ELLIOT: The North Carolina economy and the bathroom debacle

The most recent headlines on the anniversary of H.B. 2 center on the economic damage to North Carolina. H.B. 2 supporters like to paint a drop-in-the-bucket theory of the damage, while opponents say that the harm is far worse.
The latest on the economy in general is not helping opponents of the law. North Carolina’s economy is doing great by almost any measure, and the future looks even better. Monday, N.C. State University economist Michael Walden released his latest look-ahead for the state economy. Using his quantitative mix of leading indicators, Walden’s index is up 1.7 percent, far exceeding the national outlook and showing improvement across all indicators, led by building permits and manufacturing hours.
Walden said the manifest optimism in the index was likely a result of population growth and “a general acceleration in the state’s economy during the past two years. “If these trends hold,” Walden concludes, “then 2017 may shape up to be the best post-recessionary growth year for North Carolina.”
Opponents of H.B. 2 are left with the mantra that the economy is doing fine, but it could always be better. Along with sporting events and rock concerts, the economic aspects of the issue are important because the boycott was a way to bring the issue to everyone’s attention. In truth, the H.B. 2 law only directly affects a tiny percentage of the population — transgender persons who have not (or cannot) change the sex denominator on their drivers’ licenses.
But should the economic argument trump all? Lt. Gov. Dan Forest doesn’t think so. What price, Forest asks, shall we put on the safety of our daughters, sisters, and wives? Forest has a point here.
For instance, lowering the age to buy liquor to 16 would undoubtedly boost sales of hard spirits and tax revenue to the state. So why don’t we do it? The answer is obvious. As in the case of access to locker rooms and group showers, there is a balance we must strike between economic considerations and protecting vulnerable citizens. Forest would probably weigh the situation differently than others, but at least he’s willing to admit that it’s a balance.
Gov. Roy Cooper, on the other hand, would have us believe that overriding the Charlotte ordinance was all pain for no gain. That’s because the left has tried to mischaracterize their opponents’ true position on bathroom safety. With the help of the news media, they have twisted the genuine fears that many people have about predators using Charlotte-type, all-access laws to harm the vulnerable. Instead, they create a rhetorical straw man, pretending their opponents are fearful of bathroom access for legitimate transgender persons.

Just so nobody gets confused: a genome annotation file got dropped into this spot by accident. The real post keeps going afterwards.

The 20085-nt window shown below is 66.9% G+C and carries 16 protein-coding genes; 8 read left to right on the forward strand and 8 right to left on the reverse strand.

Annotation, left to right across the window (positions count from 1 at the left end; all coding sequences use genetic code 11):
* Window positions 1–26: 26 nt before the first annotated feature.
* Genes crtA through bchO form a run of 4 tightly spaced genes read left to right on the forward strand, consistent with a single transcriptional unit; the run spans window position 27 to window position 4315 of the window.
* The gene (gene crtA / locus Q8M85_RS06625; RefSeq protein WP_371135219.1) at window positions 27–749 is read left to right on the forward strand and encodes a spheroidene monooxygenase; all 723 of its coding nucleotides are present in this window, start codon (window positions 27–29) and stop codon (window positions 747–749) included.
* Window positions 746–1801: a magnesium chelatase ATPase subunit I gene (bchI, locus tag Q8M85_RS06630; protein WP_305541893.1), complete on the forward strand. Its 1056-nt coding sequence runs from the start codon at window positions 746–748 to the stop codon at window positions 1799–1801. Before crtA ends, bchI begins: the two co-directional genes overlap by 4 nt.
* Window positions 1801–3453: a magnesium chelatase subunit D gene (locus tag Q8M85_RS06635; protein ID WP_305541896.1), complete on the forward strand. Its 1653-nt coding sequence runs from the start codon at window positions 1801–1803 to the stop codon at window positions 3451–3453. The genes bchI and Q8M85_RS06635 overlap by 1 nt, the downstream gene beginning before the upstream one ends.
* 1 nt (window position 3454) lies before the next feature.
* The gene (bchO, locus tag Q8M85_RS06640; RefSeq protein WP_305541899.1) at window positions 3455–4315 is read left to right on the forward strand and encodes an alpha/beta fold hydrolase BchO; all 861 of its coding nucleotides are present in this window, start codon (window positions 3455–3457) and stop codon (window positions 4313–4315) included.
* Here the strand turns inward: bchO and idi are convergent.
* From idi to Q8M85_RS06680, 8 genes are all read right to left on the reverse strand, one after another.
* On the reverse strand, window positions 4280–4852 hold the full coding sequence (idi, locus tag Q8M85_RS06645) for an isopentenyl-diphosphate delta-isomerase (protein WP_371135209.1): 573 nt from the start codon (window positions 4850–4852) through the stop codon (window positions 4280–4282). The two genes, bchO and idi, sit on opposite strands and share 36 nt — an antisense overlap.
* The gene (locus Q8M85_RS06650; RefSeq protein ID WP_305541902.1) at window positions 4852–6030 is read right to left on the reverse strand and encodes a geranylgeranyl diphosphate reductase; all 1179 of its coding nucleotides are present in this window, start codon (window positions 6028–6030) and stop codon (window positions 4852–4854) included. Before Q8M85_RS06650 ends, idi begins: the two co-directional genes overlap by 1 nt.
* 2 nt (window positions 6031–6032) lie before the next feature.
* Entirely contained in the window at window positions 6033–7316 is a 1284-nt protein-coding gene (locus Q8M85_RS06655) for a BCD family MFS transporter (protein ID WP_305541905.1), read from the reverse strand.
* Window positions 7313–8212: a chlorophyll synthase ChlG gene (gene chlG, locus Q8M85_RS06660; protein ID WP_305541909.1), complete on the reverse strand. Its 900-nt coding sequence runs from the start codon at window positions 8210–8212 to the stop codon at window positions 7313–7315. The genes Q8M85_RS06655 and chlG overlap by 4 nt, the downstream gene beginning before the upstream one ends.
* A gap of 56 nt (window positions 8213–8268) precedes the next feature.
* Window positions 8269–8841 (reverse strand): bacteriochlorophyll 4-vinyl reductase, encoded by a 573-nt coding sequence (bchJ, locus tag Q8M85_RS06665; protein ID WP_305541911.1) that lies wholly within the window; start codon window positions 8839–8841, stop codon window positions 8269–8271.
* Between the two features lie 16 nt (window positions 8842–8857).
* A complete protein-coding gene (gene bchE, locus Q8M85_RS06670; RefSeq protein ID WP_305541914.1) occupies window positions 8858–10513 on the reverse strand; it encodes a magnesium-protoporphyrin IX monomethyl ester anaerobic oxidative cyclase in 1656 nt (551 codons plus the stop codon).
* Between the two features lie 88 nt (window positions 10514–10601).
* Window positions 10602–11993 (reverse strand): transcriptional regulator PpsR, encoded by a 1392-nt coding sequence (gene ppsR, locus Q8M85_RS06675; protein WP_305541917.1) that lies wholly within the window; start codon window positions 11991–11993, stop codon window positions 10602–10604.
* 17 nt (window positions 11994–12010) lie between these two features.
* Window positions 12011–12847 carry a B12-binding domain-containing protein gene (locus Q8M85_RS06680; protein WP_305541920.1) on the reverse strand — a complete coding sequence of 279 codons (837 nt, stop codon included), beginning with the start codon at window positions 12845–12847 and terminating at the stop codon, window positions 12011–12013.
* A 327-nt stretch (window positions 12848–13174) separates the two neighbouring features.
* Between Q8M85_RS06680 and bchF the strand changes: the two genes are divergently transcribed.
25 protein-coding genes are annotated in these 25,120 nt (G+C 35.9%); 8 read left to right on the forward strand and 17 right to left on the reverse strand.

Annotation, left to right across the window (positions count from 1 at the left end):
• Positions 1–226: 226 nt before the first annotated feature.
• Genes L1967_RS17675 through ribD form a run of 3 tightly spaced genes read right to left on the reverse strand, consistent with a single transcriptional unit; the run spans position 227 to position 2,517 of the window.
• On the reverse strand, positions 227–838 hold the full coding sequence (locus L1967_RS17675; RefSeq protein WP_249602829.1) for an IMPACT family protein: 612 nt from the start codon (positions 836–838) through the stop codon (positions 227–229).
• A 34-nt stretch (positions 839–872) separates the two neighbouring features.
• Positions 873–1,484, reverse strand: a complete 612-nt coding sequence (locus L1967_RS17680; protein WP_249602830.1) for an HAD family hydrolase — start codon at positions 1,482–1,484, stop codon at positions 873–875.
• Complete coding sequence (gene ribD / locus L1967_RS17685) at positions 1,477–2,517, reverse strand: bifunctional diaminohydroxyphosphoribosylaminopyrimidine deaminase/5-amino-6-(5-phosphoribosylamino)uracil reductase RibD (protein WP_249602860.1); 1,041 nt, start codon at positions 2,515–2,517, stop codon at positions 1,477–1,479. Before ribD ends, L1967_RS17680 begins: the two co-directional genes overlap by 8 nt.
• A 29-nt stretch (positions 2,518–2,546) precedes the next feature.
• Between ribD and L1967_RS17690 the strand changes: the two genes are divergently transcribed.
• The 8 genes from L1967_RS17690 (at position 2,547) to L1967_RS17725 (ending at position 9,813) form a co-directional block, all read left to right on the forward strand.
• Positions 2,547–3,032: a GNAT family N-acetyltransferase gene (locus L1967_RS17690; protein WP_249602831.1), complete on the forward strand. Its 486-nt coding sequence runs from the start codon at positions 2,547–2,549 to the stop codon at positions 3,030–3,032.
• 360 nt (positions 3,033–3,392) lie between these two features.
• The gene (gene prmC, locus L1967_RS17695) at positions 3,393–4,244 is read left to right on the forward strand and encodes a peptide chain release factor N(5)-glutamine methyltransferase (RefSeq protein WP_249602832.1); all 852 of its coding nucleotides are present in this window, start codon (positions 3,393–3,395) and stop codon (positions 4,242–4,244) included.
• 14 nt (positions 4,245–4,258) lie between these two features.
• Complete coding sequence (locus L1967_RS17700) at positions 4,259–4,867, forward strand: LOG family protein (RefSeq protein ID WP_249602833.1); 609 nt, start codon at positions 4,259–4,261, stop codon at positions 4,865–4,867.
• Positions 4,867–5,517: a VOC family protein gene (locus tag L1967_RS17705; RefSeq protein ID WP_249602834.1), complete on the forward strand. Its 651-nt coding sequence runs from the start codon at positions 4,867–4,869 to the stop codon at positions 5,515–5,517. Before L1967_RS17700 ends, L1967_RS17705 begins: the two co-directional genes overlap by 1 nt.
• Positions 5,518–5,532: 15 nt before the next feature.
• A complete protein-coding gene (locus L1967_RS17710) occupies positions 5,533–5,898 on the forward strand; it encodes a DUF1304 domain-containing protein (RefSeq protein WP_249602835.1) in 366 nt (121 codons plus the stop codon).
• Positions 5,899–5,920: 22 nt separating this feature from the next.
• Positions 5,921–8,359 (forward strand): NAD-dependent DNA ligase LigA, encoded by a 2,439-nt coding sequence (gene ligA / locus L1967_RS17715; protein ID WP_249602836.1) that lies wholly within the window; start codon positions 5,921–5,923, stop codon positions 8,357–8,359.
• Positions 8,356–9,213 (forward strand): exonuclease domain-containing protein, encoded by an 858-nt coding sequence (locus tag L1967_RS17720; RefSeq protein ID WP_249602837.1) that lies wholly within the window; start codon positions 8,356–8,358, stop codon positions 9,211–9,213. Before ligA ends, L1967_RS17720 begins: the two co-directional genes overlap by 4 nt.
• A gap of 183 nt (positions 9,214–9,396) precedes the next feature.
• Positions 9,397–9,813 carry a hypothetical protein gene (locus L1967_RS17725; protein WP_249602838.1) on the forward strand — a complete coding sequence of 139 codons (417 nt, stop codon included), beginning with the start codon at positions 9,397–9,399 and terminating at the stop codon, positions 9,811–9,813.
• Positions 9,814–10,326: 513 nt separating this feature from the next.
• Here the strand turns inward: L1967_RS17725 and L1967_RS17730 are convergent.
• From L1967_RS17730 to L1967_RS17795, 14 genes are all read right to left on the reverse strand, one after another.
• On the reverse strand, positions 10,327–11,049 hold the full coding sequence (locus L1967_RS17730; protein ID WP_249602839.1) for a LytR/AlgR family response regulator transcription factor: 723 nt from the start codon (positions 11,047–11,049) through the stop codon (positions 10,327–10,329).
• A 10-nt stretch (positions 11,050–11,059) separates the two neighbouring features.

There are several similar side arguments. One is that it is impossible to check everyone’s anatomy before they go to the bathroom, so why pass a law based on sex? Well, we can’t possibly check everyone’s ID before they get behind the wheel, so why require a driver’s license? We can’t possibly be privy to everyone’s conversations, so why have insider trading laws? Come on.
Another argument is that we “already have laws on the books” that make bathrooms safe. Several of the laws cited in this argument — trespassing, stalking, and sex offender restrictions — require prior knowledge that a person is bad. That’s not very comforting. Another one, indecent exposure, requires a person to expose his own private parts, not look at other people’s. That leaves secret peeping. As the name clearly implies, the peeping must be secret — as in, without the victim’s knowledge. Good luck trying to get a conviction under the secret peeping law for one person looking at another in a group shower facility.
H.B. 2 opponents are afraid to admit that there is a balance of interests at work. That’s getting tougher, as even Democrats are starting to tire of the stale rhetoric and break ranks. Sen. Joel Ford, a Democrat from Charlotte, is now going up against those in his own party — including Cooper — for name calling and putting the LGBT agenda ahead of everything else.
“I am tired of being slandered… as anti-LGBT and homophobic,” Ford said in a media statement two weeks ago. “I have worked to find solutions that are realistic and impactful but some people do not see it that way.”
If liberals can’t maintain the straw man argument of you’re-with-us-or-you’re-a-bigot, they are left making the case that the red-hot economy of the state could be white-hot if not for the law. That’s not a great position on which to take a no-compromise stand, but it may be all they have left.
Drew Elliot is a member of the North State Journal’s editorial board, separate from the news staff. Unlike other newspapers, the North State Journal does not publish unsigned editorials; the author or authors of every editorial, letter, op-ed, and column is prominently displayed. To submit a letter or op-ed, see our submission guidelines.